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Home GearTennis Racquets Do professional players change racquets?

Do professional players change racquets?

by Tennisnerd

It sounds like a stupid question, but it’s still interesting to discuss how often professional players are trying out new racquets. I came to think of it when I saw Andrey Rublev switch racquets mid-match during the NextGen Finals in Milan!

You rarely see players on this level switching racquets during the match, but Rublev wasn’t feeling it with his Wilson Ultra Tour (likely a pro stock H19) and went back to his Wilson Six One 95 painted as a Wilson Pro Staff 97. After a slump of losing 4-5 games in a row, he came back to win the match. He simply looked more confident with his power game with the other racquet. It’s partly a mental thing of course, but for the professional players, the details are everything!

There are some pro’s that try out new racquets all the time – one of the most prone to this behaviour is Fernando Verdasco who never seems to settle, but then on the other side of the spectrum we have a player like Andy Murray who doesn’t seem to dream of changing his PT57A with 16×19 string pattern. As most racquetholics know, trying out new racquets and trying to find that special “feel” in your ball-striking is like a drug. Playing tennis with the same racquet for a whole month become almost impossible and you’re more concerned with how you racquet feels than what the scores in your matches tell you.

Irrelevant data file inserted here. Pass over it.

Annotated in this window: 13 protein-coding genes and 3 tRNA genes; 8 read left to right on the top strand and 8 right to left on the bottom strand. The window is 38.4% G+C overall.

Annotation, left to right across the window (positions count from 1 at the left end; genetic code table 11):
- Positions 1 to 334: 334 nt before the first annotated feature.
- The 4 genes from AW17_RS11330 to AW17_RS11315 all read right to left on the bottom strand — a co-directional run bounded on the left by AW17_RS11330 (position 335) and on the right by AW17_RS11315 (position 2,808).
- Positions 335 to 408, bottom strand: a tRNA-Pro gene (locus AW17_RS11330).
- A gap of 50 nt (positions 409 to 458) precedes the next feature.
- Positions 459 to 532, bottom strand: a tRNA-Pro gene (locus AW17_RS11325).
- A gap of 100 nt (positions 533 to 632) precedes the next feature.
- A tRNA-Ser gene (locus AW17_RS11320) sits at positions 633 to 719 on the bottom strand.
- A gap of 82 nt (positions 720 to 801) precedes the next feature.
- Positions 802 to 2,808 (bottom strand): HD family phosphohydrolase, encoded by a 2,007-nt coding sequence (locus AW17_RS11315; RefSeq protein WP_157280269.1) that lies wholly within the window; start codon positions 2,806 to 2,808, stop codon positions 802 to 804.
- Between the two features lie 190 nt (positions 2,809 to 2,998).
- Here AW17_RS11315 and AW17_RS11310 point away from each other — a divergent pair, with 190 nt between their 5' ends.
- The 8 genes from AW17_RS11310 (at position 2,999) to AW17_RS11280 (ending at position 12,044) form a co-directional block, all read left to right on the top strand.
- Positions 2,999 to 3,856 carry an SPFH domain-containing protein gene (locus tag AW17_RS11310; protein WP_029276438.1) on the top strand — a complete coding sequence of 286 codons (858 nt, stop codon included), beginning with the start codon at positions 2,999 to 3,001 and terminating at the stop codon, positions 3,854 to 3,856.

For the pro’s results are of course everything and that’s why they’re always looking for that extra bit of edge to maximize their results on court. Even Rafael Nadal, who has played with his Babolat Aero Pro Drive (with increasing amounts of lead tape) since 2005, was toying around with the HEAD MxG racquets during the off-season. He wanted every little bit of help to improve his, before this stellar season, by his standard mediocre results.

Roger Federer’s racquet change from his 90 sq inch Wilson Pro Staff to his new signature frame the Wilson Pro Staff 97 Roger Federer Autograph is one of the most famous racquet-switches in the history of the sport and look at what results it has helped bring. Bigger hitting surface has reduced his shanking on the backhand and made that wing, with the help of Stefan Edberg and Ivan Ljubicic, into a fantastic weapon that made it possible to beat arch-enemy Nadal four times in the 2017 season.